These and related questions were discussed during the interactive panel discussion with Carel Hoyng (ophthalmologist), Ronald Pennings, (throat, nose and ear specialist), Rob Collin (researcher), Evert van Leeuwen (ethics), René van der Veer (patient) and Stijn Belt, (father of a child with Usher 1B and chair of the MUS foundation) in front of 230 members of the public. Dr. Camiel Boon, LUMC, opened the evening with a general introduction to clinical aspects of hereditary retinal diseases, followed by a talk by Dr. Rob Collin, Radboudumc, regarding the development of gene therapy for treatment of hereditary retinal diseases.
Muzieum (www.muzieum.nl), together with Stichting wetenschappelijk onderzoek Doofblindheid (www.swodb.nl), Retina Nederland (www.retinanederland.nl), Macula Vereniging (www.maculavereniging.nl), Ushersyndroom - Stichting MUS (www.ushersyndroom.nl) en Bartiméus (www.bartimeus.nl) were present during the evening with various flyers, pamphlets and demonstrations regarding blindness.
All photo's of this Public Evening [link].
Text from the writing interpreter [link]
The Hans Bloemendal Medal for 2015 is awarded to Professor Heymut Omran, in recognition of his groundbreaking studies on ciliopathies.
Heymut Omran obtained his medical degree from the Albert-Ludwigs-University in 1994 and subsequently completed his habilitation in 1980 on kidney failure in children. Specifically, nephronophthisis, a rare genetic disorder affecting cilia function. This early work formed the basis of his interest in ciliopathies. Currently, Heymut’s clinical and research specialty focuses on primary ciliary dyskinesia, (PCD) another ciliopathy that causes defects in cilia function in the respiratory tract. The diagnosis of PCD is a speciality in itself. Only a few centers worldwide have the necessary expertise. Heymut Omran is the Chief Medical Director of one such center at the University Hospital Münster. In his scientific quest to understand rare hereditary diseases, his group was able to decipher many genetic defects of ciliopathies and characterize the importance and molecular mechanisms of action of motile cilia / flagella. His research has significantly contributed to clarifying the aetiology of cystic kidney disease, chronic respiratory disease, retinal degeneration, infertility and hydrocephalus. Using molecular genetics and cell biological techniques he characterized evolutionarily conserved biological mechanisms involved in the setting of left & right body asymmetry and mucociliary cleansing of the airways. Heymut Omran has won numerous awards for his research activities, most recently in 2015 the Eva Luise Köhler Research Prize for Rare Diseases. He is also an elected fellow of the prestigious Leopoldina National Academy of Sciences, one of the oldest academies of science in the world. Heymut Omran is a passionate and devoted paediatrician with a clear ambition to make a significant impact on healthcare. An inspiration to all, he has trained and mentored many young scientists to follow in his footsteps.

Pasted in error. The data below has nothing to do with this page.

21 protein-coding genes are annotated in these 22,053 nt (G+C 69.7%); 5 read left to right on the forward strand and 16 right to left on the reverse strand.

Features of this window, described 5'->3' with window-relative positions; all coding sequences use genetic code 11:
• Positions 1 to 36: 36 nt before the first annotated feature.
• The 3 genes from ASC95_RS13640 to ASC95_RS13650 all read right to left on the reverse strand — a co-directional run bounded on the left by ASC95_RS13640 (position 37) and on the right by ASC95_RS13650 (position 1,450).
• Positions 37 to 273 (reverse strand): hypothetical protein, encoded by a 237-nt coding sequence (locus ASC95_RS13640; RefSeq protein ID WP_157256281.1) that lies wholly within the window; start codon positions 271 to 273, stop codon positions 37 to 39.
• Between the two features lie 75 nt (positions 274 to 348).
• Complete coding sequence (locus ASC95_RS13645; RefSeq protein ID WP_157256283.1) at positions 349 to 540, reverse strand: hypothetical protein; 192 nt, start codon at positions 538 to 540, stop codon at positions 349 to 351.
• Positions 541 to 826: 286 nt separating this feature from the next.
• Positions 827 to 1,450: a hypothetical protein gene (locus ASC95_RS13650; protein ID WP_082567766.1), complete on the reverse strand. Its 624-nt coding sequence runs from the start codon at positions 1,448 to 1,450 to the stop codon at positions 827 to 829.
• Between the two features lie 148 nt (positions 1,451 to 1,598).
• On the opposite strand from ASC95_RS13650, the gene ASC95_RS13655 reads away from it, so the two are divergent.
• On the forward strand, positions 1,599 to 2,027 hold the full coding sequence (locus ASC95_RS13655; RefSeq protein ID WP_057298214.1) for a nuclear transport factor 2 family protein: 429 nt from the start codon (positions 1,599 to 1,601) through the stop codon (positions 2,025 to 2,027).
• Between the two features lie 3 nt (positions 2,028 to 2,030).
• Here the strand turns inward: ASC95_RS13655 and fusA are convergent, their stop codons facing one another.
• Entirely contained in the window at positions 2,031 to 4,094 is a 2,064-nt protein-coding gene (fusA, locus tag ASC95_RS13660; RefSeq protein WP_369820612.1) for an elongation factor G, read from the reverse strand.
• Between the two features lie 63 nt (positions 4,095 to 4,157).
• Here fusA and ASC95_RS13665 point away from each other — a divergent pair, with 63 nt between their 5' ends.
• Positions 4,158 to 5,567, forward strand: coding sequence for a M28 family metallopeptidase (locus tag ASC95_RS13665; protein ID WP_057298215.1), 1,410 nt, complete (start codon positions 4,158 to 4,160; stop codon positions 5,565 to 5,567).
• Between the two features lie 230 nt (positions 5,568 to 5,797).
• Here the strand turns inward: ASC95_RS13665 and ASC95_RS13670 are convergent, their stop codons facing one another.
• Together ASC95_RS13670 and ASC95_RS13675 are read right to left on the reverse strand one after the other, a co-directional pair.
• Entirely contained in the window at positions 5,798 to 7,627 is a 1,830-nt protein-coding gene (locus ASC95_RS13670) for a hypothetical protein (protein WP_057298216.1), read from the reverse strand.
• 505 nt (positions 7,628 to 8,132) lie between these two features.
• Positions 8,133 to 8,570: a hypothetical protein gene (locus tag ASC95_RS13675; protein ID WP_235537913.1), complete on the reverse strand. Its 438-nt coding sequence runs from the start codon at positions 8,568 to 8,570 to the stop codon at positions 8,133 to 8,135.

About Hans Bloemendal
Emeritus Prof. Hans Bloemendal (1923-2015) made significant contributions to the fields of Biochemistry and Molecular Biology throughout his illustrious career and as a prominent scientist at the forefront of research on lens proteins. He was the first to provide a new insight into the complex behaviour of lens proteins, demonstrating that crystallin heterogeneity was due to a combination of multimeric associations of different crystallin polypeptides. From 1965 to 1988, he was full professor of Biochemistry at the Radboud University Nijmegen, at both the Faculty of Science and the Faculty of Medicine. His research group was the first to isolate translatable mRNAs coding for crystallin proteins, in a time when messenger RNA isolation was still in its infancy. Once again as a pioneer, he turned to the primary structure of crystallin polypeptides, cDNA and gene cloning. His cell biology studies not only included the spatial distribution of crystallins in the lens, lens cell culture, viral transformation of lens epithelial cells, lens aging and cataract, but also beautiful work on the cytoskeleton and plasma membrane in the lens. His love and devotion to molecular life sciences made him a role model for young students and scientists alike.
Next to his scientific career, Hans Bloemendal was active in many other areas. The most important of these is of course his singing. For more than half a century, he was the first cantor at the most important synagogue in Amsterdam. His ritual Jewish songs have been recorded many times.
The Hans Bloemendal lecture award has been bestowed on a number of very prominent scientists active in many different research fields. A full list of previous winners can be found via this link.
We will also have a poster session during the 2 days of the Symposium with a maximum of 40 posters in total. Submission of a poster abstract is optional. Shortly after the poster deadline (27 October) you will be informed if your poster has been selected. A jury will award cash prizes to the best three posters. Each winner will receive a certificate and 100 Euros. The poster board dimensions for the posters are 1.20 m x 1.20 m.
If you have any questions, please send us an email.